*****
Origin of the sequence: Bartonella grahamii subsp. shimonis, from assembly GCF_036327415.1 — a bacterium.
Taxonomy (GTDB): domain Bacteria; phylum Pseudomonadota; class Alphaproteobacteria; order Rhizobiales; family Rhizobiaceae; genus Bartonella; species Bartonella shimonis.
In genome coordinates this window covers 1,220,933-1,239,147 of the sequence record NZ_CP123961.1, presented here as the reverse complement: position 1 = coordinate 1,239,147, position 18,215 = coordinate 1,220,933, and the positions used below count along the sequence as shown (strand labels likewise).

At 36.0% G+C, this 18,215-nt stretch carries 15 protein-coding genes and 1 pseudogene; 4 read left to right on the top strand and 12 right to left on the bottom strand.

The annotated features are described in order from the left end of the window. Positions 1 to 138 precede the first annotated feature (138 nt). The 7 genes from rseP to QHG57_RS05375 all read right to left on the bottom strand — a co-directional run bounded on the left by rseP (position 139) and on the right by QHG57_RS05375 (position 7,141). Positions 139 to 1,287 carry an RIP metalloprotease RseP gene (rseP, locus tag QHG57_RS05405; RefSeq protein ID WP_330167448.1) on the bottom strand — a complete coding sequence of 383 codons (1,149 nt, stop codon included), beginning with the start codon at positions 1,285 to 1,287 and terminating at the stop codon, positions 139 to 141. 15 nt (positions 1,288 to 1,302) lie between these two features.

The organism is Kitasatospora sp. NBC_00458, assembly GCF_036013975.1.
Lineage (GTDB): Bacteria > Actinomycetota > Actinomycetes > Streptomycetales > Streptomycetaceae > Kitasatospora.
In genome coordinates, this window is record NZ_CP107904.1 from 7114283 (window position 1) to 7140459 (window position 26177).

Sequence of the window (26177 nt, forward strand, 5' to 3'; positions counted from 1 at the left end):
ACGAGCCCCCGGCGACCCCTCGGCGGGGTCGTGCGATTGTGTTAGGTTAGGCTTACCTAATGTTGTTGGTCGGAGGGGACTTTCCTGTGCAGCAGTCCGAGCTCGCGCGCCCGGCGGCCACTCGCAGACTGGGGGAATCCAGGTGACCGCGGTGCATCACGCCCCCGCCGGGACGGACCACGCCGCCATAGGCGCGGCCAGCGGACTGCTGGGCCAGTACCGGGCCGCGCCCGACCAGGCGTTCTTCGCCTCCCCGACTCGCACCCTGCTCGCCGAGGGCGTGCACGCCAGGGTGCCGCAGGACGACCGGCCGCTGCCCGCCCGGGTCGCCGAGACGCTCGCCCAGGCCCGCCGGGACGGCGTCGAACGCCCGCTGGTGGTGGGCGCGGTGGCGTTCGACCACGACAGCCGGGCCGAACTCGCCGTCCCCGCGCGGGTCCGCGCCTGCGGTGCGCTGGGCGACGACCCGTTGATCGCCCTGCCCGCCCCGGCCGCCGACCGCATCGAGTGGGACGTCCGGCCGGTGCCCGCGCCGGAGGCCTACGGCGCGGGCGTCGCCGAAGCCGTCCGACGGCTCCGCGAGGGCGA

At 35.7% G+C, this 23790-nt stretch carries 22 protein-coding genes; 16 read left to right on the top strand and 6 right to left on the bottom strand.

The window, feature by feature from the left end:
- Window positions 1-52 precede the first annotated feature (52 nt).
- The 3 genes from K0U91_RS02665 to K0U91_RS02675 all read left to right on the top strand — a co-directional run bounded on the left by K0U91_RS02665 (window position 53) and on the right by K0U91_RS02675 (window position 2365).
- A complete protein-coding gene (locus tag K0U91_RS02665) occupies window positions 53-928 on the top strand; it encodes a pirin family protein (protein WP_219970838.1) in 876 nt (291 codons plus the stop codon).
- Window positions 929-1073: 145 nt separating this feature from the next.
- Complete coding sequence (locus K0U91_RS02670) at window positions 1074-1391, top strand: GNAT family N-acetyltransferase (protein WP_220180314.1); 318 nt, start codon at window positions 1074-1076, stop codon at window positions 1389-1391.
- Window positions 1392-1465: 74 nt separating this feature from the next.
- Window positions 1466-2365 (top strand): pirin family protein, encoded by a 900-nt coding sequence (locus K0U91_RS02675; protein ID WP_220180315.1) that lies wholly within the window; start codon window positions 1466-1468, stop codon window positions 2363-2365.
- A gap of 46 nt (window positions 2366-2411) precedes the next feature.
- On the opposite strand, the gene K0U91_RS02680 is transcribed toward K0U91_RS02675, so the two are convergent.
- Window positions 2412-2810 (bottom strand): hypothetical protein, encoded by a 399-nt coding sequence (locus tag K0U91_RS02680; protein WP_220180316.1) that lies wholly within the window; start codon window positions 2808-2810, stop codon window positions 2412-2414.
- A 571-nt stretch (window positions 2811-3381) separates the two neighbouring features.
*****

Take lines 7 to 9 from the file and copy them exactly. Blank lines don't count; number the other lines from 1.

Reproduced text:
Lineage (GTDB): Bacteria > Actinomycetota > Actinomycetes > Streptomycetales > Streptomycetaceae > Kitasatospora.
In genome coordinates, this window is record NZ_CP107904.1 from 7114283 (window position 1) to 7140459 (window position 26177).

Sequence of the window (26177 nt, forward strand, 5' to 3'; positions counted from 1 at the left end):